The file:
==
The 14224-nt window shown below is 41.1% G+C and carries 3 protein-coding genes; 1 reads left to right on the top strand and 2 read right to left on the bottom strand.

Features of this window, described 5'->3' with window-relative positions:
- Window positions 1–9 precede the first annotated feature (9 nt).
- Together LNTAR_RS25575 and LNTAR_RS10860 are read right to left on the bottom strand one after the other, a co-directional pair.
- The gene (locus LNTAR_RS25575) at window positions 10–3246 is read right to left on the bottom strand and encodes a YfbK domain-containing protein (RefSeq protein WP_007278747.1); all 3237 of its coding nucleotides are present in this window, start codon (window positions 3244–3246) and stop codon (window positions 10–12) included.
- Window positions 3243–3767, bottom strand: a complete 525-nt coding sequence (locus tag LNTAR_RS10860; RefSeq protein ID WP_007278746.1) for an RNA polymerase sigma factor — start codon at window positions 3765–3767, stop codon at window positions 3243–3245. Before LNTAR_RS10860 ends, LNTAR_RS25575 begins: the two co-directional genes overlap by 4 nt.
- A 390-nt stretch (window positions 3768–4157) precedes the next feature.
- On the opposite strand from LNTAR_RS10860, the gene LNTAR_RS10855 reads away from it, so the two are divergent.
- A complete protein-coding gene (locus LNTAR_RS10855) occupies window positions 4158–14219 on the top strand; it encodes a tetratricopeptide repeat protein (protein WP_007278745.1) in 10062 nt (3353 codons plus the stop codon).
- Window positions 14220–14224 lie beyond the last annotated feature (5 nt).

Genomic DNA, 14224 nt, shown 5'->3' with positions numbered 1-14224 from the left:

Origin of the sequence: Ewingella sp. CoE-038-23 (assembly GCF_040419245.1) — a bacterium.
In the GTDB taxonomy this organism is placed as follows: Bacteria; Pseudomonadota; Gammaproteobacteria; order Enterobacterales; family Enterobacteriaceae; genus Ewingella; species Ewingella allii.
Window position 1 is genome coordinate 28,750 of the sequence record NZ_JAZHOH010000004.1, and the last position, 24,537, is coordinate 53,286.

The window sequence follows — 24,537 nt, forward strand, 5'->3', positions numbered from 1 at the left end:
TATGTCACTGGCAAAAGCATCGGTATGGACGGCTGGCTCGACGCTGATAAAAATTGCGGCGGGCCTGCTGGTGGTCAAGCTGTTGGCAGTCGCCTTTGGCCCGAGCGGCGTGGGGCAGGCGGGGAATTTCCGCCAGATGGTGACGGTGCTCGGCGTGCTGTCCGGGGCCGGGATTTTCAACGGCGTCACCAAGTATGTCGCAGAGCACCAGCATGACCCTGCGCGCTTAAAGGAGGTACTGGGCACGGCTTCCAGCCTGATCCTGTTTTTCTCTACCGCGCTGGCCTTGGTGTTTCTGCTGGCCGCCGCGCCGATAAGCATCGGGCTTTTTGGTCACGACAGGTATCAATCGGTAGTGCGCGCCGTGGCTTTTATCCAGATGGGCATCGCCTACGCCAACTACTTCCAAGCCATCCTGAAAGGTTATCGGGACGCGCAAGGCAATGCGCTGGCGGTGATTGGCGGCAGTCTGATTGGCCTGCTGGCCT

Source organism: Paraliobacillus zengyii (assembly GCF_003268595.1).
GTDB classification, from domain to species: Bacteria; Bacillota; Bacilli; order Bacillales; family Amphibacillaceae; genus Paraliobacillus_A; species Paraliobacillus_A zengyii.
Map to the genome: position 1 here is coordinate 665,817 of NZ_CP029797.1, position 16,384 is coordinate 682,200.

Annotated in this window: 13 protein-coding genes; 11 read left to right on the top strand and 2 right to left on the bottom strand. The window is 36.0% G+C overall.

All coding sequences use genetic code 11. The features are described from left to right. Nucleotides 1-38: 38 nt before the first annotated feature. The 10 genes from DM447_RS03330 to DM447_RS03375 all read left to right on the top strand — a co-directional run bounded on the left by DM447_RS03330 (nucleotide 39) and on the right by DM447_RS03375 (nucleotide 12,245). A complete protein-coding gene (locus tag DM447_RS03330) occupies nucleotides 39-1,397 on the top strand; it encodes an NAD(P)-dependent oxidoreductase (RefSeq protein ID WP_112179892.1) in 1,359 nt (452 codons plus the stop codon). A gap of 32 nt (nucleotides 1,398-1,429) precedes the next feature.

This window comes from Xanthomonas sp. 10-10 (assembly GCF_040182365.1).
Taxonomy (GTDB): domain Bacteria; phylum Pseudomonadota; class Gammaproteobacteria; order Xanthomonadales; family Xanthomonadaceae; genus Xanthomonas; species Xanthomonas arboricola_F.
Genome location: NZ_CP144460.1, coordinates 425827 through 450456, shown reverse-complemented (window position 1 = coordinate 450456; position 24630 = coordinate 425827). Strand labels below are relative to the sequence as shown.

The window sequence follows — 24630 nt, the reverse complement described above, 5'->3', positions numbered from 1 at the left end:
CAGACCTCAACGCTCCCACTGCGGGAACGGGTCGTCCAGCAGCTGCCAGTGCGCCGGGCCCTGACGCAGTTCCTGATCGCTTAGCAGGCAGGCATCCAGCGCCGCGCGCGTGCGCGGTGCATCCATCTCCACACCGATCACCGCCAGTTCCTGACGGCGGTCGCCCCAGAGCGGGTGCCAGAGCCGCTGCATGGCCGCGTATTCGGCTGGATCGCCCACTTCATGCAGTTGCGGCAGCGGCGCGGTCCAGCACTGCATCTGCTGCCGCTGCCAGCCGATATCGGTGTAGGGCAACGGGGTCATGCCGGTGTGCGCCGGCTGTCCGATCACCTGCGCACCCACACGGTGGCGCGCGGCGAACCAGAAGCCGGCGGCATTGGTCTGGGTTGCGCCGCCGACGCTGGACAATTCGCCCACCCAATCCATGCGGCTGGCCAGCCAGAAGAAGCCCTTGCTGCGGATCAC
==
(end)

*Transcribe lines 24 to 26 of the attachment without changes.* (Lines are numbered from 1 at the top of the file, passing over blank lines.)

Genome location: NZ_CP144460.1, coordinates 425827 through 450456, shown reverse-complemented (window position 1 = coordinate 450456; position 24630 = coordinate 425827). Strand labels below are relative to the sequence as shown.

The window sequence follows — 24630 nt, the reverse complement described above, 5'->3', positions numbered from 1 at the left end:
CAGACCTCAACGCTCCCACTGCGGGAACGGGTCGTCCAGCAGCTGCCAGTGCGCCGGGCCCTGACGCAGTTCCTGATCGCTTAGCAGGCAGGCATCCAGCGCCGCGCGCGTGCGCGGTGCATCCATCTCCACACCGATCACCGCCAGTTCCTGACGGCGGTCGCCCCAGAGCGGGTGCCAGAGCCGCTGCATGGCCGCGTATTCGGCTGGATCGCCCACTTCATGCAGTTGCGGCAGCGGCGCGGTCCAGCACTGCATCTGCTGCCGCTGCCAGCCGATATCGGTGTAGGGCAACGGGGTCATGCCGGTGTGCGCCGGCTGTCCGATCACCTGCGCACCCACACGGTGGCGCGCGGCGAACCAGAAGCCGGCGGCATTGGTCTGGGTTGCGCCGCCGACGCTGGACAATTCGCCCACCCAATCCATGCGGCTGGCCAGCCAGAAGAAGCCCTTGCTGCGGATCAC